Archive for Napoléon Bonaparte

sorcerer to the Crown [book review]

Posted in Books, Kids with tags , , , , , , , , , on March 10, 2019 by xi'an

Sorcerer to the Crown is an historical fantasy book by Zen Cho I got into buying by reading a review linking most positively the novel to the monumental Jonathan Strange & Mr. Norrell. Obviously I should have known better, given that Jonathan Strange & Mr. Norrell was several years in the making, with both a very convincing reconstitution of a 19th Century style and a fairly deep plot with fantastic historical connections that took me several reads (and the help of the BBC rendering) to completely understand. Nothing of the sort with this first book in the series, except for the acknowledged influence of Susanna Clarke’s novel. I started reading Sorcerer to the Crown wondering whether this was the young adult version of the other book, the parallel being almost obvious, from the decline of English magic to the Fairy Land accessible from a shrinking number of places, to the inhumanity (or rather a-humanity) of the King of the Fairies, to the old men ruling the magician society by being adverse to any sort of innovation. The attempts at differentiating the story from this illustrious predecessor are somewhat heavy-handed as the author tackles all at once race (the two main characters are African and Indian, respectively, and face discrimination, albeit far from the extent they would have been subjected to in the actual late 1700’s England), gender (magic is repressed in girls from the upper classes), class (see previous!), politics (the British Crown would like very much the help of magicians in fighting Napoléon), imperialism (as British links with India and Malaysia are shown to support local rulers towards gaining hold in these countries).  Once more, Jonathan Strange & Mr. Norrell addresses these issues more subtly from Stephen Black‘s significant role in the story, to the equally major impact of Arabella Strange in the unraveling of her husband greatness, to the contributions of Jonathan Strange to the Napoleonic wars… This however made for a light travel read that I completed within a few days. Enjoying the dialogues more than the [rather uni-dimensional] characters and the low-intensity action scenes.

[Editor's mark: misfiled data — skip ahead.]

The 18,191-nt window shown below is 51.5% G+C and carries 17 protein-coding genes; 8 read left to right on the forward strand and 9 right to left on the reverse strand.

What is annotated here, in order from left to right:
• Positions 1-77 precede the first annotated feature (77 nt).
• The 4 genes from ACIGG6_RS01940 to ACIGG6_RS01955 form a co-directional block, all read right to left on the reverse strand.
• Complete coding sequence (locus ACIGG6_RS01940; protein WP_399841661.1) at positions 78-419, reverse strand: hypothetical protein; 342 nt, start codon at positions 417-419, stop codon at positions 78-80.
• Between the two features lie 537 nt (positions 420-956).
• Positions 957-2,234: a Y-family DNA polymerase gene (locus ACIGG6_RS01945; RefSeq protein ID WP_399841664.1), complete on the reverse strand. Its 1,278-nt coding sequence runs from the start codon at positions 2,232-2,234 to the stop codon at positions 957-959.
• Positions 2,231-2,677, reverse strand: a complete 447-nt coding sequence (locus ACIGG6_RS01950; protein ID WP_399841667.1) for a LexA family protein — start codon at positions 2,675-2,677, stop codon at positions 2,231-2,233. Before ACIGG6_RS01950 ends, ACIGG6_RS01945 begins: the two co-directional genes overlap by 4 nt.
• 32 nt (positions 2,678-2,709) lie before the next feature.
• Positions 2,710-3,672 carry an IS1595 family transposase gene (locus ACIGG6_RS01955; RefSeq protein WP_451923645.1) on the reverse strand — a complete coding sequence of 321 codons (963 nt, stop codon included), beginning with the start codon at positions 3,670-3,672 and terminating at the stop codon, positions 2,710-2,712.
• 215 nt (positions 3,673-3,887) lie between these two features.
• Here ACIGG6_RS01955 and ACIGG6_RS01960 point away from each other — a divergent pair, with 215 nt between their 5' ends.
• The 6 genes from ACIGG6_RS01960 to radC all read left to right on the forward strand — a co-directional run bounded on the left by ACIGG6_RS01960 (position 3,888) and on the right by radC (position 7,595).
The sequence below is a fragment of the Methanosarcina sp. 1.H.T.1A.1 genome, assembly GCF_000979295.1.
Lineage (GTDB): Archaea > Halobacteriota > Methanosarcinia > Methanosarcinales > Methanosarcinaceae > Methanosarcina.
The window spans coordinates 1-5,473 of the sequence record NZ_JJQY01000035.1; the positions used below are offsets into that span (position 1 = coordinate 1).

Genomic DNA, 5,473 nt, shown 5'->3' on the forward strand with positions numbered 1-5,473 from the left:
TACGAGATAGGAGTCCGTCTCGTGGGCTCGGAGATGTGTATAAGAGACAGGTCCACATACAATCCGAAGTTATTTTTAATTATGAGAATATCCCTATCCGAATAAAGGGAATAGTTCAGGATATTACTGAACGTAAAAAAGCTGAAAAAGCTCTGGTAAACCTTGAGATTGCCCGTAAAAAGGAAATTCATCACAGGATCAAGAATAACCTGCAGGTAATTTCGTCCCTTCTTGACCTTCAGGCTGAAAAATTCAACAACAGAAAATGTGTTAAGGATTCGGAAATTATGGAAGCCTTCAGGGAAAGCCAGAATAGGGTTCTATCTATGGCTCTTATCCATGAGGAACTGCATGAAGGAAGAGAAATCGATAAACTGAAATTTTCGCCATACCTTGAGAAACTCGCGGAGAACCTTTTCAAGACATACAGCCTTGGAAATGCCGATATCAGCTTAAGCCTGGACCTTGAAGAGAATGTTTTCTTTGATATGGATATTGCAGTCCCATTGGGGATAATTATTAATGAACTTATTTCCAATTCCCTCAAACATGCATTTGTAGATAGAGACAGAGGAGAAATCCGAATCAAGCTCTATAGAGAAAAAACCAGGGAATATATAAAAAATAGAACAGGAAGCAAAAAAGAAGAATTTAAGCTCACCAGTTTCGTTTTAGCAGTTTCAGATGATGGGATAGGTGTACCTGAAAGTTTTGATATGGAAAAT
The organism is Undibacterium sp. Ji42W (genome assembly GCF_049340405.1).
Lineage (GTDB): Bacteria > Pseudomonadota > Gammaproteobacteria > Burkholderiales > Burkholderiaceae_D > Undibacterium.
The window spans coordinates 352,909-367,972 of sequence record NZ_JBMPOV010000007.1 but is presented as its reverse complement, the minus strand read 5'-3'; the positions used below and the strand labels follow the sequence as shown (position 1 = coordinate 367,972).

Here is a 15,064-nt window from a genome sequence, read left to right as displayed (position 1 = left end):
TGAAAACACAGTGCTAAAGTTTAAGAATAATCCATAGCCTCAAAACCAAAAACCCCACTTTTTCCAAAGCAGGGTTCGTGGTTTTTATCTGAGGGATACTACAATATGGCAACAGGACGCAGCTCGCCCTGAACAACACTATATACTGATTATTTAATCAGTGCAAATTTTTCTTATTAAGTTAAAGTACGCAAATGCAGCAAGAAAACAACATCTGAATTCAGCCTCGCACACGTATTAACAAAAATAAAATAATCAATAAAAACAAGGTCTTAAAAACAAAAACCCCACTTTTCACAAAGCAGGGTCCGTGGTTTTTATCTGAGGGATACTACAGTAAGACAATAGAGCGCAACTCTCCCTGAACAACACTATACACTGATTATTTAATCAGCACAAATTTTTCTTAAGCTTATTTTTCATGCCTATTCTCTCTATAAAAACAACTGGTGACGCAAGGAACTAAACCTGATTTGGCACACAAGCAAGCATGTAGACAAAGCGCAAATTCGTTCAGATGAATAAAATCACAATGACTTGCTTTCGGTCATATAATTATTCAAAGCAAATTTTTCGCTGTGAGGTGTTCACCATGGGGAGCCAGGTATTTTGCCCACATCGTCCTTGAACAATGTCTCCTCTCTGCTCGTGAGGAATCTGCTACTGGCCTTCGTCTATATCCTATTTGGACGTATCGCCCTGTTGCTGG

light show in Jardin des Plantes [jatp]

Posted in Statistics with tags , , , , , , , , , , , on January 19, 2019 by xi'an

le Dôme des Invalides [jatp]

Posted in Kids, pictures, Travel with tags , , , , , , , , on January 4, 2019 by xi'an

Champollion’s notebook [jatp]

Posted in Books, Kids, pictures, Travel with tags , , , , , , , , on January 27, 2018 by xi'an

El asiedo [book review]

Posted in Books, pictures, Travel, Wines with tags , , , , , , , , , on January 13, 2018 by xi'an

Just finished this long book by Arturo Pérez-Reverte that I bought [in its French translation] after reading the fascinating Dos de Mayo about the rebellion of the people of Madrid against the Napoleonian occupants. This book, The Siege, is just fantastic, more literary than Dos de Mayo and a mix of different genres, from the military to the historical, to the criminal, to the chess, to the speculative, to the romantic novel..! There are a few major characters, a police investigator, a trading company head, a corsair, a French canon engineer, a guerilla, with a well-defined unique location, the city of Cádiz under [land] siege by the French troops, but with access to the sea thanks to the British Navy. The serial killer part is certainly not the best item in the plot [as often with serial killer stories!], as it slowly drifts to the supernatural, borrowing from Laplace and Condorcet to lead to perfect predictions of where and when French bombs will fall. The historical part also appears to be rather biased against the British forces, if this opinion page is to be believed, towards a nationalist narrative making the Spanish guerilla resistance bigger and stronger than it actually was. But I still read the story with fascination and it kept me awake past my usual bedtime for several nights as I could not let the story go!